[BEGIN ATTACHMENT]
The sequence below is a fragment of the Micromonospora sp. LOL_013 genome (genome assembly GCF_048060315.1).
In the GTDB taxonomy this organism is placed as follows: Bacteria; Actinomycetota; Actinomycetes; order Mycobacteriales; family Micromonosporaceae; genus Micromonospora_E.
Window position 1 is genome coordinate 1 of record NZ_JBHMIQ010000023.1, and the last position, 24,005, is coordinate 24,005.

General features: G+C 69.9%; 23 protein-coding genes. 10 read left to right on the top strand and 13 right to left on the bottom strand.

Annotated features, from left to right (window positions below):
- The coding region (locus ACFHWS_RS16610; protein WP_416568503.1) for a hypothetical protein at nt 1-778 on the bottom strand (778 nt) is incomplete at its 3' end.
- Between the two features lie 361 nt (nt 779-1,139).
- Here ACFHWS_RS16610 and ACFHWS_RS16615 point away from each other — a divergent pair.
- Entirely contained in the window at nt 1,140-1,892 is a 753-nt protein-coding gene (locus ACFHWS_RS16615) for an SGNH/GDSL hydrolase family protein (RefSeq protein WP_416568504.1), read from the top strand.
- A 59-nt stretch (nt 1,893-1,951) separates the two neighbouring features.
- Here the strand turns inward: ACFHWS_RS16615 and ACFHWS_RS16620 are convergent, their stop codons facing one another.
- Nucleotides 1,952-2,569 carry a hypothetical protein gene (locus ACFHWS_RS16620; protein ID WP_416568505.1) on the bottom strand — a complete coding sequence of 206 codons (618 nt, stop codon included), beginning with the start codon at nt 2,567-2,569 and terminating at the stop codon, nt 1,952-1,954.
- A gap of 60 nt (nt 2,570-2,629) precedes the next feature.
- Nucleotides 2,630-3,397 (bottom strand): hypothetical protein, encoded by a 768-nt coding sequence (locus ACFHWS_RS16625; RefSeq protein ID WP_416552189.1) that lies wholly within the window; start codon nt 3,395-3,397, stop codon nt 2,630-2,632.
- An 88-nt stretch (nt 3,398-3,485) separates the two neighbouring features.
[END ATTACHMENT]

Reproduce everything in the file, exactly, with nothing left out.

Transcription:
The sequence below is a fragment of the Micromonospora sp. LOL_013 genome (genome assembly GCF_048060315.1).
In the GTDB taxonomy this organism is placed as follows: Bacteria; Actinomycetota; Actinomycetes; order Mycobacteriales; family Micromonosporaceae; genus Micromonospora_E.
Window position 1 is genome coordinate 1 of record NZ_JBHMIQ010000023.1, and the last position, 24,005, is coordinate 24,005.

General features: G+C 69.9%; 23 protein-coding genes. 10 read left to right on the top strand and 13 right to left on the bottom strand.

Annotated features, from left to right (window positions below):
- The coding region (locus ACFHWS_RS16610; protein WP_416568503.1) for a hypothetical protein at nt 1-778 on the bottom strand (778 nt) is incomplete at its 3' end.
- Between the two features lie 361 nt (nt 779-1,139).
- Here ACFHWS_RS16610 and ACFHWS_RS16615 point away from each other — a divergent pair.
- Entirely contained in the window at nt 1,140-1,892 is a 753-nt protein-coding gene (locus ACFHWS_RS16615) for an SGNH/GDSL hydrolase family protein (RefSeq protein WP_416568504.1), read from the top strand.
- A 59-nt stretch (nt 1,893-1,951) separates the two neighbouring features.
- Here the strand turns inward: ACFHWS_RS16615 and ACFHWS_RS16620 are convergent, their stop codons facing one another.
- Nucleotides 1,952-2,569 carry a hypothetical protein gene (locus ACFHWS_RS16620; protein ID WP_416568505.1) on the bottom strand — a complete coding sequence of 206 codons (618 nt, stop codon included), beginning with the start codon at nt 2,567-2,569 and terminating at the stop codon, nt 1,952-1,954.
- A gap of 60 nt (nt 2,570-2,629) precedes the next feature.
- Nucleotides 2,630-3,397 (bottom strand): hypothetical protein, encoded by a 768-nt coding sequence (locus ACFHWS_RS16625; RefSeq protein ID WP_416552189.1) that lies wholly within the window; start codon nt 3,395-3,397, stop codon nt 2,630-2,632.
- An 88-nt stretch (nt 3,398-3,485) separates the two neighbouring features.